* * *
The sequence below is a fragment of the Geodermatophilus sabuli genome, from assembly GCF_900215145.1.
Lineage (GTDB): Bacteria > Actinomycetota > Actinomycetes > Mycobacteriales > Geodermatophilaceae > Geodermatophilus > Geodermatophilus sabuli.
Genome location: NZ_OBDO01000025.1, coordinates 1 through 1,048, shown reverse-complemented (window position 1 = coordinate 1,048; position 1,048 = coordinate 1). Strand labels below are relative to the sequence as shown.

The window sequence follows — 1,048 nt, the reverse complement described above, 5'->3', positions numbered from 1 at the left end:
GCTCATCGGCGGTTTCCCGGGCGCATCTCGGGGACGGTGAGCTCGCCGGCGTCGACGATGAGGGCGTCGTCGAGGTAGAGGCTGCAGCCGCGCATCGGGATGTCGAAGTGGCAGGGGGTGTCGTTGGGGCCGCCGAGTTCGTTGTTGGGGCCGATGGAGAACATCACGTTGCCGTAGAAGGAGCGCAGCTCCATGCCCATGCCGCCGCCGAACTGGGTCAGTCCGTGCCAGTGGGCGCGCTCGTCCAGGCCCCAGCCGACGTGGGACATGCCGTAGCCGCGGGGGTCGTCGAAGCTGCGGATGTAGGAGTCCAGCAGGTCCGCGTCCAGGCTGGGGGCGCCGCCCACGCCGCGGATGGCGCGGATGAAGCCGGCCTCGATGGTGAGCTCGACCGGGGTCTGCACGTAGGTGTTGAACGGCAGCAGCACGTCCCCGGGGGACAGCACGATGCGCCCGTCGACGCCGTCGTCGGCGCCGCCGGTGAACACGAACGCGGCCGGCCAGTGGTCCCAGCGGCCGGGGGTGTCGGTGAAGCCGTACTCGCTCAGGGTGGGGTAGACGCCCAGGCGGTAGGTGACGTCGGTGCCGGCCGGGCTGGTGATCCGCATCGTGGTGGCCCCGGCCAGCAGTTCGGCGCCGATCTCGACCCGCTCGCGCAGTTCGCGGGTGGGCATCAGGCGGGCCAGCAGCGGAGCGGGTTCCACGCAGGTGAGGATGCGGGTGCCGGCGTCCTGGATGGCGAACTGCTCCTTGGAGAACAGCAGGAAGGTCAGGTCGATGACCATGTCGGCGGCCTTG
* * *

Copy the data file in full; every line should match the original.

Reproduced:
The sequence below is a fragment of the Geodermatophilus sabuli genome, from assembly GCF_900215145.1.
Lineage (GTDB): Bacteria > Actinomycetota > Actinomycetes > Mycobacteriales > Geodermatophilaceae > Geodermatophilus > Geodermatophilus sabuli.
Genome location: NZ_OBDO01000025.1, coordinates 1 through 1,048, shown reverse-complemented (window position 1 = coordinate 1,048; position 1,048 = coordinate 1). Strand labels below are relative to the sequence as shown.

The window sequence follows — 1,048 nt, the reverse complement described above, 5'->3', positions numbered from 1 at the left end:
GCTCATCGGCGGTTTCCCGGGCGCATCTCGGGGACGGTGAGCTCGCCGGCGTCGACGATGAGGGCGTCGTCGAGGTAGAGGCTGCAGCCGCGCATCGGGATGTCGAAGTGGCAGGGGGTGTCGTTGGGGCCGCCGAGTTCGTTGTTGGGGCCGATGGAGAACATCACGTTGCCGTAGAAGGAGCGCAGCTCCATGCCCATGCCGCCGCCGAACTGGGTCAGTCCGTGCCAGTGGGCGCGCTCGTCCAGGCCCCAGCCGACGTGGGACATGCCGTAGCCGCGGGGGTCGTCGAAGCTGCGGATGTAGGAGTCCAGCAGGTCCGCGTCCAGGCTGGGGGCGCCGCCCACGCCGCGGATGGCGCGGATGAAGCCGGCCTCGATGGTGAGCTCGACCGGGGTCTGCACGTAGGTGTTGAACGGCAGCAGCACGTCCCCGGGGGACAGCACGATGCGCCCGTCGACGCCGTCGTCGGCGCCGCCGGTGAACACGAACGCGGCCGGCCAGTGGTCCCAGCGGCCGGGGGTGTCGGTGAAGCCGTACTCGCTCAGGGTGGGGTAGACGCCCAGGCGGTAGGTGACGTCGGTGCCGGCCGGGCTGGTGATCCGCATCGTGGTGGCCCCGGCCAGCAGTTCGGCGCCGATCTCGACCCGCTCGCGCAGTTCGCGGGTGGGCATCAGGCGGGCCAGCAGCGGAGCGGGTTCCACGCAGGTGAGGATGCGGGTGCCGGCGTCCTGGATGGCGAACTGCTCCTTGGAGAACAGCAGGAAGGTCAGGTCGATGACCATGTCGGCGGCCTTG